I mean, you're not wrong. I think this is a common suggestion though because "balance" reasons, and people wanting firearms to be mechanically superior to other ranged weapons.

If you abandon that desire, I'm all for calling them Uncommon Simple weapons and just giving them Deadly over a crossbow.

Paizo Employee Creative Director

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We'll get around to guns eventually. They're a part of the setting and have been from the start, even before the Pathfinder rules existed and we were doing stuff with the 3.5 OGL rules. They haven't gone anywhere. We just can't duplicate ten years of rules content in 1 year, so we have to pick and choose what we do.

That said, the goal of the guns will be to make them 1) fun, and then 2) balanced, and then 3) not overly complicated.

Making them "real-world realistic" isn't super high on the agenda, since it's a game about fire-breathing dragons, elves shooting fireballs, and vampires and angels and talking trash monsters.


Pathfinder Adventure, Adventure Path, Lost Omens, Rulebook Subscriber

TL:DR Make guns cool by making their ammo be useful for different things. For example have armor piercing ammunition that ignores a certain amount of DR or hardness.

I had some ideas way way back (almost a year ago now). I had made a homebrew post: https://paizo.com/threads/rzs42pu1?Early-Firearms-and-the-Musketeer#1

To be honest, I'd skip over most of it (it's a year old and I was generating ideas long before the swashbuckler came out, so there was an imagined idea for panahe in there), but one thing I want to pluck from the old post is how Firearms could find their niche with different types of Ammo. Specifically, different ammunition could be used to be better against targets with hardness (bypassing armor specialization DR and shield hardness).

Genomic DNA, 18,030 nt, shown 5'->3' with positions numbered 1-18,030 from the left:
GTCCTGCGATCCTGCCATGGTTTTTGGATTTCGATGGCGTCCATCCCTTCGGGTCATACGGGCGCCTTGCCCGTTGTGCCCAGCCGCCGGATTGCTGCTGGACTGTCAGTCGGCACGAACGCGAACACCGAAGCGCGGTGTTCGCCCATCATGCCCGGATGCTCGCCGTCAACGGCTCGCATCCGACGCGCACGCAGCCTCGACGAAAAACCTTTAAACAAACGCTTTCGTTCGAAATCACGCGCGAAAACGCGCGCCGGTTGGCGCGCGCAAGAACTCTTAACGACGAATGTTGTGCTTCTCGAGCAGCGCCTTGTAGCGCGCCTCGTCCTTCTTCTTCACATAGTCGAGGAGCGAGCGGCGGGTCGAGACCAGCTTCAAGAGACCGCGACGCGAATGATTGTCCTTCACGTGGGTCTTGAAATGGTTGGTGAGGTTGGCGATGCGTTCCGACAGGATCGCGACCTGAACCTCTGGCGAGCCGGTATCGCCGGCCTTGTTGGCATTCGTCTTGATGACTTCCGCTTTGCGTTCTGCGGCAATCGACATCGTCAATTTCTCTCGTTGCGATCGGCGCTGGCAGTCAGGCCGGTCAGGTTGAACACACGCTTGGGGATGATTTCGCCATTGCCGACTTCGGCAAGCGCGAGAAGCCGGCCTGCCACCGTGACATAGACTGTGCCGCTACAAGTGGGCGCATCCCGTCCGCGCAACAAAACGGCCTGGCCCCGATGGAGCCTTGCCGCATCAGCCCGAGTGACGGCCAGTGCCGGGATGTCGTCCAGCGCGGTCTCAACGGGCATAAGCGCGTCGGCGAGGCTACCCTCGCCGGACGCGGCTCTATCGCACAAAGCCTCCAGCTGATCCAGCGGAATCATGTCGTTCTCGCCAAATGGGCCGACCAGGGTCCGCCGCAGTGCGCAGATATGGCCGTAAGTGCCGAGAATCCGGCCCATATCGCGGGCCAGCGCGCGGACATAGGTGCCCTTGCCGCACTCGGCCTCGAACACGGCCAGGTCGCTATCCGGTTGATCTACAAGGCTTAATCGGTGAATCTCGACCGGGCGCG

Themetricsystem wrote:

If you want to see them added sooner rather than later the best thing you can do is appeal to Paizo for them to release some Adventures and/or Lost Omens Books that have a focus on the Mana Wastes and Alkenstar, both of which represent some of the only regions that haven't seen significant module/lore support in the last 10 years.

That said, I think we can PROBABLY except to see a handful of Archetypes to handle these things for PC options rather than an actual full Class based on some dev comments on the topic.

Jason all but confirm that they would return as a full class and not an archtype.

Dark Archive

Ixal wrote:
TiwazBlackhand wrote:

Make them all Advanced Weapons.